Why Are Kitchen Designers’ Fees Horribly Scary? 5 F-A-Qs

Why are kitchen designers' fees so high? Why?

We Can’t Afford To Pay A Kitchen Designers’ Fees!

Kitchen Designers’ fees can be frightening. “Sticker shock” is not uncommon for homeowners. So I’ve answered five frequently asked questions about how much a kitchen designer may charge you for their services and how they calculate their fee.

Questions about kitchen designersHas This Happened To You?

You do a Google search for “Kitchen Designer Near Me.” You get a list and call designers to help you with your kitchen remodeling. They tell you their fee is “X” amount per hour, but you don’t know how much you will pay them in total.

They may say that their fee starts at $2,500 and goes up. Or they’ll let you know their fee is a percentage of your investment. It’s confusing and frustrating.

Ask how much they typically charge to design a kitchen like yours. If they can’t answer, or if their fee will be a high percentage of your investment, they’re not the right one for you. If you’re thinking of spending only $20,000 to remodel your kitchen, you probably won’t be able to find someone to help you.

The first question will help you decide how you want to proceed with your project.

#1: “Do I Need Someone To Help Me Design My Kitchen?”

Who can help me design my new kitchen?You may not need a kitchen designer if you’re:

  • Thinking about freshening up with a new color scheme
  • Painting your existing cabinets
  • Installing a new countertop and backsplash
  • Installing new flooring

A contractor can accomplish these types of projects without a designer. But they cannot advise you about the color and style, other than their personal preferences. So you’re on your own to make these decisions. Or you’ll have to hire a decorator.

The second question is a good follow-up:

#2: “Can I Hire A Decorator To Help Me?”

Not necessarily. Unfortunately, most homeowners (and many contractors) don’t understand the difference between:

  • Decorators: People who can help with colors, furniture, window treatments, and accessories. They do not have the education, training, and experience with building systems to draft plans and specifications. They need specific technical knowledge to make the best recommendations for you and your budget.
  • Designers: People who have education, training, and experience. They can draft plans for a project. But they may not have the specific knowledge of products and codes to prepare detailed plans and specifications for your remodeling project.
  • Kitchen-Bath Designers: People with education, specific training, and experience related to remodeling. They can draft detailed plans and prepare contractors’ estimates, permits, and specifications. Some kitchen-bath design specialists have become certified to prove their knowledge and dedication to helping you. Get more information about these designers at the National Kitchen & Bath Association website.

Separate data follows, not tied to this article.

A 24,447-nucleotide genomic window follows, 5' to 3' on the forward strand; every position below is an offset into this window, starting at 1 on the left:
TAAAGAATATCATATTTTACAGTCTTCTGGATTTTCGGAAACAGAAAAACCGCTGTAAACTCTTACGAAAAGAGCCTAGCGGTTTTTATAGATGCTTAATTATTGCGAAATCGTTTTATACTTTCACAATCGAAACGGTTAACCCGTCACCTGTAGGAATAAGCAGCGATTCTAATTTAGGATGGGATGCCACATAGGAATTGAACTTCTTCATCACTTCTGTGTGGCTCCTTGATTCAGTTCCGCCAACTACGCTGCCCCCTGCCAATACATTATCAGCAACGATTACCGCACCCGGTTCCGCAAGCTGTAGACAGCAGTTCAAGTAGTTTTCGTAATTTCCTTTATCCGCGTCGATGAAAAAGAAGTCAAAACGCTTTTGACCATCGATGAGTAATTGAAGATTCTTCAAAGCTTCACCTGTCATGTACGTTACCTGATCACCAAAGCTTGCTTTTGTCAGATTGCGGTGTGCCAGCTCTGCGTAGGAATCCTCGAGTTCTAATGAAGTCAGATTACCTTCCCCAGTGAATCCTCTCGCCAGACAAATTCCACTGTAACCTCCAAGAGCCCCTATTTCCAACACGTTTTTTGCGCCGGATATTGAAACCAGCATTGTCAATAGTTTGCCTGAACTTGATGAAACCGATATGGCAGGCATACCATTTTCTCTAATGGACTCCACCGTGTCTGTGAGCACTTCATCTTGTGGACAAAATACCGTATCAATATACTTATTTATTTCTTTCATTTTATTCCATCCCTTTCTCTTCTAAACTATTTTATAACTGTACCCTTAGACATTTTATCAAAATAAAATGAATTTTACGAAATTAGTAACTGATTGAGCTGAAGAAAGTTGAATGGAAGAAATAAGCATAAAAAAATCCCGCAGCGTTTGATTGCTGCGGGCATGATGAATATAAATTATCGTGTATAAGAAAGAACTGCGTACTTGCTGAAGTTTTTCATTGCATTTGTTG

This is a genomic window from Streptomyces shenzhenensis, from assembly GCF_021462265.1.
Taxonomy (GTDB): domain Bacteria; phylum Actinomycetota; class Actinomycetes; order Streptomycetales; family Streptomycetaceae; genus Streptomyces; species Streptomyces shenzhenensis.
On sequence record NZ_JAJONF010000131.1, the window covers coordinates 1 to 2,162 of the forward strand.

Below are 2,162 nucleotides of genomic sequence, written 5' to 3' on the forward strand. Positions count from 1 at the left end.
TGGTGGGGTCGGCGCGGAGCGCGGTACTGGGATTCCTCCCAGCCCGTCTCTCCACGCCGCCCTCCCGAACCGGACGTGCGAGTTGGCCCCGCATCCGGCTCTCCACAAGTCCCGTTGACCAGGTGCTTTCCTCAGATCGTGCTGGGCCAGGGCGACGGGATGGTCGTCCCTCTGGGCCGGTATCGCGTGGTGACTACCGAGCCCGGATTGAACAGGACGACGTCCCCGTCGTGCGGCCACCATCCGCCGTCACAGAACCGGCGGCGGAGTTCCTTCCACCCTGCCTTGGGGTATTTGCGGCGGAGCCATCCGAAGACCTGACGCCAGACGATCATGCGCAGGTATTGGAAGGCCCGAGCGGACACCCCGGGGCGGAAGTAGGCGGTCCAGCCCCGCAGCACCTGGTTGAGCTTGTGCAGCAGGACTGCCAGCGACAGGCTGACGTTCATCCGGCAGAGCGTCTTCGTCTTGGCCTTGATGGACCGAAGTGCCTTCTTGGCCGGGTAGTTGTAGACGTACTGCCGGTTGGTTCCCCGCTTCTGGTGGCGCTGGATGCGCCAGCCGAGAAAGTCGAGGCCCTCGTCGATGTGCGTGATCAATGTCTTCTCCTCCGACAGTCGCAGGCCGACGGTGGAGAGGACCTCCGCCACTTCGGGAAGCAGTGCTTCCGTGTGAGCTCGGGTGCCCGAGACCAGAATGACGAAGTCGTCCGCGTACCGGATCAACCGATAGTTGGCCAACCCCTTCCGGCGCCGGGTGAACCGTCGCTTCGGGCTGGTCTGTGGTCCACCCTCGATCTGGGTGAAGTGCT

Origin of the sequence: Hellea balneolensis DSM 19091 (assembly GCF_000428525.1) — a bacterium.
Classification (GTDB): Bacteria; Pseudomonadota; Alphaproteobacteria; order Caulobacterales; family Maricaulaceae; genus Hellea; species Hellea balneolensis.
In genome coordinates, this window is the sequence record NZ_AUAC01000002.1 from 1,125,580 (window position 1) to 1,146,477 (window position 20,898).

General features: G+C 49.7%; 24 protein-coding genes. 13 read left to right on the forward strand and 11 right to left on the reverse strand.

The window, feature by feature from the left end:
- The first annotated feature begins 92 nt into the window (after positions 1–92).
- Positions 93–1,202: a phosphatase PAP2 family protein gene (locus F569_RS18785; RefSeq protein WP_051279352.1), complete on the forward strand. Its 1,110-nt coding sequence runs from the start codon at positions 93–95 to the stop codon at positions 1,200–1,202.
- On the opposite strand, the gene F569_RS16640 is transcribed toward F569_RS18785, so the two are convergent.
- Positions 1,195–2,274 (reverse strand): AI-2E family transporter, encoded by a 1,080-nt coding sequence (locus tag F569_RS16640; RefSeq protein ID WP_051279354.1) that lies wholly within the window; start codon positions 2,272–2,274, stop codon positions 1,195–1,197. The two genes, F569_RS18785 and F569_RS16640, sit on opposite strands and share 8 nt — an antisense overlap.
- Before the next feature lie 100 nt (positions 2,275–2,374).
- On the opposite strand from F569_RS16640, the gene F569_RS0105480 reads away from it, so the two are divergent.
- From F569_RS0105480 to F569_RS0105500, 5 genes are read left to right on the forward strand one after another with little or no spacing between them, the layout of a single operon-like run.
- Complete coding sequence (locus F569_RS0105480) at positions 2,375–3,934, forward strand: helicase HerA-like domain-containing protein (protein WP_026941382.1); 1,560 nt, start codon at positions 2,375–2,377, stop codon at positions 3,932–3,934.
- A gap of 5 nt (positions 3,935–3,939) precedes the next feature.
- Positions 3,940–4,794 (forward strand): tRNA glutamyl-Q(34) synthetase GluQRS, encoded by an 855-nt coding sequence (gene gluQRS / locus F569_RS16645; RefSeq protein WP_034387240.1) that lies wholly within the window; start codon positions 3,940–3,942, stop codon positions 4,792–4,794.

#3: “When Do I Need A Kitchen Designer?”

Kitchen plan by Diane PlessetYou should hire a professional kitchen designer if you want to:

  • Do more than freshen up — new cabinets, appliances, plumbing fixtures, etc.
  • Change the layout within the same footprint.
  • Enlarge your kitchen.





It’s reasonable to pay a kitchen designer to help you if your target budget for a completely remodeled kitchen is $45,000 or more. Why? You’re going to need someone to:

  • Help you select the right products for your budget and lifestyle.
  • Create detailed plans that follow building codes. Design plans should show all your decisions.
  • Create specifications for all the products you’ve selected.
  • Refer you to qualified contractors and suppliers.

The fourth question will help you refine who to hire.

What is a kitchen designer going to cost me?#4: “Okay,” you say, “I get it. But what is a kitchen designer going to cost me?”

People ask the fourth question most frequently. It’s frustrating because there isn’t much specific information about fees. But keep reading! You will need more information to understand how designers calculate their fees. There are three basic systems that designers use:

  • Hourly rate
  • Flat fee
  • Percentage of the project cost

$ Hourly Rate
Jill Geisdorf of Chic on the Cheap was quoted on houzz.com, “No two projects are the same, and no two designers charge the same.” Bob Vila says, “Most independent kitchen designers charge by the hour with rates ranging from $65 to $250 an hour, and $125 to $150 is typical. If your designer charges by the hour, you’ll want an estimate of how many hours the designer expects your project will require.”

$ Flat Fee
This system gives designers the most flexibility because they can charge whatever they want for every project. You must know:

  • When the designer will expect payments.
  • What percentage of the fee they’ll expect you to pay for each interval.

$ Percentage Of The Project Total
The percentage system is a percentage of your total investment. The problem with this fee structure is that it’s in the designer’s best interest to increase your investment. Who’s going to be your advocate? Unfortunately, it will be you.

There May Be A Hidden “Gotcha.”